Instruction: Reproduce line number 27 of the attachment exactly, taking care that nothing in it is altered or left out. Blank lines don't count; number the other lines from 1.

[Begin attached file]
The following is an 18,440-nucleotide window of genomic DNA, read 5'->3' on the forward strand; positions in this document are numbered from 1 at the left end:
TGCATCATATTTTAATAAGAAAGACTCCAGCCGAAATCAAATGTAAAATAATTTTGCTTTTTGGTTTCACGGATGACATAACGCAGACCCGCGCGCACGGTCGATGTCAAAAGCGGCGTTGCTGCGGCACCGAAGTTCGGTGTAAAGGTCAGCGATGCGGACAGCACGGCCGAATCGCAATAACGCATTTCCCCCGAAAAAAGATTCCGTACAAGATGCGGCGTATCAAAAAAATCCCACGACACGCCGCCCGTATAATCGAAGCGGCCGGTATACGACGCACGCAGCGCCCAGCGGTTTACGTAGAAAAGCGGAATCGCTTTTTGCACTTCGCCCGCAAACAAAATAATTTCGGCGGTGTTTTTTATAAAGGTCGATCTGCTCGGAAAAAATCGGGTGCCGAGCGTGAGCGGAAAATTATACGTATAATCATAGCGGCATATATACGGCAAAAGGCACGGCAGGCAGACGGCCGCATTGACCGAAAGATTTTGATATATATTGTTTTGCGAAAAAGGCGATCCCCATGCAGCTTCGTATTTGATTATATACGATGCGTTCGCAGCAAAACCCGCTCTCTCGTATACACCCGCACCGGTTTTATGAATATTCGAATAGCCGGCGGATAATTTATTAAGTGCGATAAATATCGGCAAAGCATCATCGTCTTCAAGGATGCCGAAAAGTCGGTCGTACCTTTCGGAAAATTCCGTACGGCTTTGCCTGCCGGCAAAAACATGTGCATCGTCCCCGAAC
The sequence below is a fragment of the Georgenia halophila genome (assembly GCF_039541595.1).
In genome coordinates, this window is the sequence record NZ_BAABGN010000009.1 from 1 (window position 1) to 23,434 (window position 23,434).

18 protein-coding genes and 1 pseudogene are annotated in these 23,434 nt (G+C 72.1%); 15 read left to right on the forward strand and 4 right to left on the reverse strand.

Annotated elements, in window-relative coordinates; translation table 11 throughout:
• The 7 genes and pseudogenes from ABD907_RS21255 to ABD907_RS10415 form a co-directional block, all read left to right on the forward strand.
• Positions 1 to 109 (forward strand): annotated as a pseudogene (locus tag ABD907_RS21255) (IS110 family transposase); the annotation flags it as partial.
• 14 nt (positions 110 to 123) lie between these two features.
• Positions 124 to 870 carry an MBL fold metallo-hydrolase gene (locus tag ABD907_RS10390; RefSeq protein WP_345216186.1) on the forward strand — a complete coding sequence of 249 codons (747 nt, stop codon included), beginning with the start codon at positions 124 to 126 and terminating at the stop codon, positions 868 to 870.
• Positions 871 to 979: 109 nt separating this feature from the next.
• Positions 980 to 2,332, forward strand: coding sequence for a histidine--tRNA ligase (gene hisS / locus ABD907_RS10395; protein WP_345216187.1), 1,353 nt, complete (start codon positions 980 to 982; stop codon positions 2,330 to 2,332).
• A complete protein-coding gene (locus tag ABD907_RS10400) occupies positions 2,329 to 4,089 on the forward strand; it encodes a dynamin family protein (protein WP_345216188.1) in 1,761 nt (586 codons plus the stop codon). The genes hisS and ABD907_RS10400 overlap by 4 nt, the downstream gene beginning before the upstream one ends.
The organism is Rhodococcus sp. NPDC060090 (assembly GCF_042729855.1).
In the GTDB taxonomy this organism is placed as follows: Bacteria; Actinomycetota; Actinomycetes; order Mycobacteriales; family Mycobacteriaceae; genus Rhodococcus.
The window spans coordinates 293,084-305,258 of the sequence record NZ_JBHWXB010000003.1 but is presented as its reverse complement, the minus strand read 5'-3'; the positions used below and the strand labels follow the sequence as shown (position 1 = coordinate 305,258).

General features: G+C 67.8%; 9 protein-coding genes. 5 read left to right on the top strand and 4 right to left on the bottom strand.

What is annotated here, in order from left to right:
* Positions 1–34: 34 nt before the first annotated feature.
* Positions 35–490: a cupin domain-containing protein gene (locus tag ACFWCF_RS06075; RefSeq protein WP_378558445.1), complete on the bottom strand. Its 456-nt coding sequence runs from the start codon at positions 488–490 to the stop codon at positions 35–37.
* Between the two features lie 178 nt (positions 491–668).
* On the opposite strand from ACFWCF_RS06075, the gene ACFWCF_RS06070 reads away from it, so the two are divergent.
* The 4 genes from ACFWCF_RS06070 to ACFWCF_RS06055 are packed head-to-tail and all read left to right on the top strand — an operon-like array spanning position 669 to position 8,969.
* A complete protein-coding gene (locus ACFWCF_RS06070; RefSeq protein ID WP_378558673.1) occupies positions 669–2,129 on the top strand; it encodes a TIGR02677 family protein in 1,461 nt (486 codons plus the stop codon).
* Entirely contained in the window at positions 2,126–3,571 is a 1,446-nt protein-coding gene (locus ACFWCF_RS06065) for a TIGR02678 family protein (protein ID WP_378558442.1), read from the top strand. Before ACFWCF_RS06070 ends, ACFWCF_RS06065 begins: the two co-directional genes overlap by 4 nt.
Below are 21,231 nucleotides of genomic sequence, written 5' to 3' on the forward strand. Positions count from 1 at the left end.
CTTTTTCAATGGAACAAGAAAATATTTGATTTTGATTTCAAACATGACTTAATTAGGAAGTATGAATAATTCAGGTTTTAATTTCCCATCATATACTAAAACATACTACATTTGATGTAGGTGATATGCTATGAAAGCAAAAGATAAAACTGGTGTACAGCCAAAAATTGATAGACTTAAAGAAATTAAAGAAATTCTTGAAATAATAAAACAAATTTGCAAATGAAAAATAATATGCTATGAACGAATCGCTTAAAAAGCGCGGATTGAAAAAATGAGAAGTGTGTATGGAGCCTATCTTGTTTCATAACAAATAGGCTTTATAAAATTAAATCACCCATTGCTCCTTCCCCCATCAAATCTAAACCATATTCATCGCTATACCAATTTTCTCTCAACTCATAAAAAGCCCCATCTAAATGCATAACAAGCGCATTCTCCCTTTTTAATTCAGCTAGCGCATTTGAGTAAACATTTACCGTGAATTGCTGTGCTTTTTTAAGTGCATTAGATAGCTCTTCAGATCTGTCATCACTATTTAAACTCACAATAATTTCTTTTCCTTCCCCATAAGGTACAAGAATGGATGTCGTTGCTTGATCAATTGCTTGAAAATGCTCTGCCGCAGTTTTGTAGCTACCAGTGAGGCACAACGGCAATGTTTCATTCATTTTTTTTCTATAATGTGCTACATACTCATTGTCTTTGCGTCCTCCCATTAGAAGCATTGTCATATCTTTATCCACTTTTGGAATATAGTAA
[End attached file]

CTTTTTCAATGGAACAAGAAAATATTTGATTTTGATTTCAAACATGACTTAATTAGGAAGTATGAATAATTCAGGTTTTAATTTCCCATCATATACTAAAACATACTACATTTGATGTAGGTGATATGCTATGAAAGCAAAAGATAAAACTGGTGTACAGCCAAAAATTGATAGACTTAAAGAAATTAAAGAAATTCTTGAAATAATAAAACAAATTTGCAAATGAAAAATAATATGCTATGAACGAATCGCTTAAAAAGCGCGGATTGAAAAAATGAGAAGTGTGTATGGAGCCTATCTTGTTTCATAACAAATAGGCTTTATAAAATTAAATCACCCATTGCTCCTTCCCCCATCAAATCTAAACCATATTCATCGCTATACCAATTTTCTCTCAACTCATAAAAAGCCCCATCTAAATGCATAACAAGCGCATTCTCCCTTTTTAATTCAGCTAGCGCATTTGAGTAAACATTTACCGTGAATTGCTGTGCTTTTTTAAGTGCATTAGATAGCTCTTCAGATCTGTCATCACTATTTAAACTCACAATAATTTCTTTTCCTTCCCCATAAGGTACAAGAATGGATGTCGTTGCTTGATCAATTGCTTGAAAATGCTCTGCCGCAGTTTTGTAGCTACCAGTGAGGCACAACGGCAATGTTTCATTCATTTTTTTTCTATAATGTGCTACATACTCATTGTCTTTGCGTCCTCCCATTAGAAGCATTGTCATATCTTTATCCACTTTTGGAATATAGTAA